Tuesday, 25 January 2011

Yet more good news

My partner just got the offer from an investment bank, which means a 30% salary increase. He's pretty chuffed. So am I. Making grandiose plans of taking over the world after London, too. But in the end, it's all going towards the house and the pension. We're already doing nicely, everything extra is now for financial  planning. I did not plan to work until I'm 70 or whatever the age will be at that time.

Thanks to uneven workload (feast or famine, at the moment it's famine), I'm done with my first major research book for Iron Cross (covering German history from 1870 to 1933) and have gathered some ideas for the characters' background. Questions such as "when did the American press began to report on Nazi atrocities commited against Jews" and "where could Richard have attended university" are answered. The answers are: as early as Jan/Feb 1933 and "Heidelberg or Marburg" (personally I tend towards Marburg, since I know that city). There are also many details I hadn't considered, and things like "un-Germanic art" and the bookburnings are put into perspective.

I do like reading those sweeping histories and start tell before my book's set. To write Vadim in "Special Forces", I read a 600-700 pages history of the Soviet Union, starting well, well before 1979, when "Special Forces" starts. The idea is to understand what issues and events shaped the characters growing up and getting to where they are. In Vadim's case, the relationship with his father and the way the totalitarian system twisted his character, even though, strictly speaking, 1979 was not in the teeth of the red terror. Nevertheless, people living in 1979 would remember - or have friends/family that would remember - the terror and the purges and the enforced uniformity. Fascinating stuff.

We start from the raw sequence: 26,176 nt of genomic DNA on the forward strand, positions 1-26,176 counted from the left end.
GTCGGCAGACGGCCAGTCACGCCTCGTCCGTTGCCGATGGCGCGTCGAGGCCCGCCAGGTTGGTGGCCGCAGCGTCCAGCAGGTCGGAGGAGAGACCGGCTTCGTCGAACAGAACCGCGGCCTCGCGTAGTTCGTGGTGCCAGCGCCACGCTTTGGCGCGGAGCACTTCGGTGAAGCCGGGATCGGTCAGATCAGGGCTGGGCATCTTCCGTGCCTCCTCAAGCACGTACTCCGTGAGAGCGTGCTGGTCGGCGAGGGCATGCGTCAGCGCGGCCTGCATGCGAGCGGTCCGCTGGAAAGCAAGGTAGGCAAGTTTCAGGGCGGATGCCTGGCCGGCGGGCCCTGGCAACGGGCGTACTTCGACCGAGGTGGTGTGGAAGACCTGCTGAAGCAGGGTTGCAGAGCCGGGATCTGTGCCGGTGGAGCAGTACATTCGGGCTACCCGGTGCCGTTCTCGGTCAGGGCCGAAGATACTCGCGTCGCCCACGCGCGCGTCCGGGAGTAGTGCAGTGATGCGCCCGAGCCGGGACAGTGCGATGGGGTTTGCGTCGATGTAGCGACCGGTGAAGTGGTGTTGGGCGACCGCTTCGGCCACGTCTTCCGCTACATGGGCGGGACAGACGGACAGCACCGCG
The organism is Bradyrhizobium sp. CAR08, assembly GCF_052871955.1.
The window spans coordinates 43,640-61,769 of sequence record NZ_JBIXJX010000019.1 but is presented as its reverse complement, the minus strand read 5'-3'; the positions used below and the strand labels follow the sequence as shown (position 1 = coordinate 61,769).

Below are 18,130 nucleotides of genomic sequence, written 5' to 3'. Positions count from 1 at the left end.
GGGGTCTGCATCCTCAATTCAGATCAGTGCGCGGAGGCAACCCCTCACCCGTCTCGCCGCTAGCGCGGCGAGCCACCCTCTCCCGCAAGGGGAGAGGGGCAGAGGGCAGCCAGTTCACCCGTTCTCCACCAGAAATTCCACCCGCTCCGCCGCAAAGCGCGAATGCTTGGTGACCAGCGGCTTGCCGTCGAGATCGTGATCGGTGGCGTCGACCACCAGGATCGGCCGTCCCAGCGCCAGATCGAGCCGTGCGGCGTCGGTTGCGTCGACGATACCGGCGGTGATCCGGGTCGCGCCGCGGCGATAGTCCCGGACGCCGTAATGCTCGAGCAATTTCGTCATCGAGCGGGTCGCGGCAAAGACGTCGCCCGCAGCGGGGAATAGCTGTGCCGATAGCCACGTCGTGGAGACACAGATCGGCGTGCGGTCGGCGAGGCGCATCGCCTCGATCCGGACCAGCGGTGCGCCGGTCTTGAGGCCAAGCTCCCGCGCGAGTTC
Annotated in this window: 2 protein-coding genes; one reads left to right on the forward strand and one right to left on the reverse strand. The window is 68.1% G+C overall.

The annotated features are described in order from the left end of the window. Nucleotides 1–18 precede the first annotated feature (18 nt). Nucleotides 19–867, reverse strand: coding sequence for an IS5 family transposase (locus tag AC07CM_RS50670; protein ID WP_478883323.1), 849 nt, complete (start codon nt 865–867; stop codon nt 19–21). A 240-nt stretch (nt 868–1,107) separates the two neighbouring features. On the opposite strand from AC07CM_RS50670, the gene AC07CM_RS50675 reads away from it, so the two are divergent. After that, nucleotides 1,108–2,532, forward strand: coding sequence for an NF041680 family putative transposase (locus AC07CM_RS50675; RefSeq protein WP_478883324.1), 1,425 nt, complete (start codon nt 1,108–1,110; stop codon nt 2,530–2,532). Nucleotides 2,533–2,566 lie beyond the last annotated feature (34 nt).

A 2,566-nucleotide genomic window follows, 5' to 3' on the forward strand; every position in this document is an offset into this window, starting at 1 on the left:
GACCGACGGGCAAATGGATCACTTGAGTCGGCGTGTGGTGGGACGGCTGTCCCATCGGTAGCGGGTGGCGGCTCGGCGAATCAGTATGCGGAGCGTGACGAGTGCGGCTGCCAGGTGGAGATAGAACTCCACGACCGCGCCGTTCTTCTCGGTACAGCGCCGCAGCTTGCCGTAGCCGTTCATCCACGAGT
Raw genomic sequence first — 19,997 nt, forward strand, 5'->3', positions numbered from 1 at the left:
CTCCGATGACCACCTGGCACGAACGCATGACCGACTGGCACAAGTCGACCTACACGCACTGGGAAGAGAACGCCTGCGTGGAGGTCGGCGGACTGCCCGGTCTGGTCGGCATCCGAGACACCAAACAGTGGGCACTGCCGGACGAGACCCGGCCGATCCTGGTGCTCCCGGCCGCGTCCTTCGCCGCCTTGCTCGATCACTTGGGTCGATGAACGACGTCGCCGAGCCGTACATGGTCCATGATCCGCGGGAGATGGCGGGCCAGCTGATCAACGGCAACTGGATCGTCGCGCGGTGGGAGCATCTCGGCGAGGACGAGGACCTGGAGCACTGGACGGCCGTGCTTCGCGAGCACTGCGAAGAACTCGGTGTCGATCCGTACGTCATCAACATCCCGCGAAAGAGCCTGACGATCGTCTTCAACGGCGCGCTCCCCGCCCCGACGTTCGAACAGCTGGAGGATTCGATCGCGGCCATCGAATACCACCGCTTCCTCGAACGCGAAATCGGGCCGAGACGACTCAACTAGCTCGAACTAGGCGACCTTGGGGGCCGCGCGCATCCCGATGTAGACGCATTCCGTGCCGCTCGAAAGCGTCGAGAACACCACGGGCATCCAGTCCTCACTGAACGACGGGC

In Richard's case, the book burnings would have an impact. He'd notice the drop in quality of literature. He'd agree that Expressionism is ugly, but I think he likes modern literature and some of the discourses playing out in the twenties and thirties would have made an impact. He'd agree that the Communists need to be suppressed as they were clearly going to overturn the Weimar Republic. But if it had been for Richard, he'd have opted for a proper military dictatorship under Hindenburg. He'd largely agree with Kurt vom Hammerstein, for example. Very interesting - that'll give me enough of a foundation to not make the mistake of making the "good guy" into a democrat, because for all intents and purposes with his background and class, there's just no way he could have been.

If I've learnt anything about "Iron Cross" it's that it, like "Special Forces", very much dictates its own terms on which I can approach it. And that's really how historical novels should be, I think.


  1. Congratulations! But, hey, you guys need to spend a little on yourselves too. All work and no play make for very dull boys.

    Looking forward to "Iron Cross". Your research will speak for itself.

  2. Congratulation :)

    And yes, most definitely... Iron Cross... what Artemis said. :))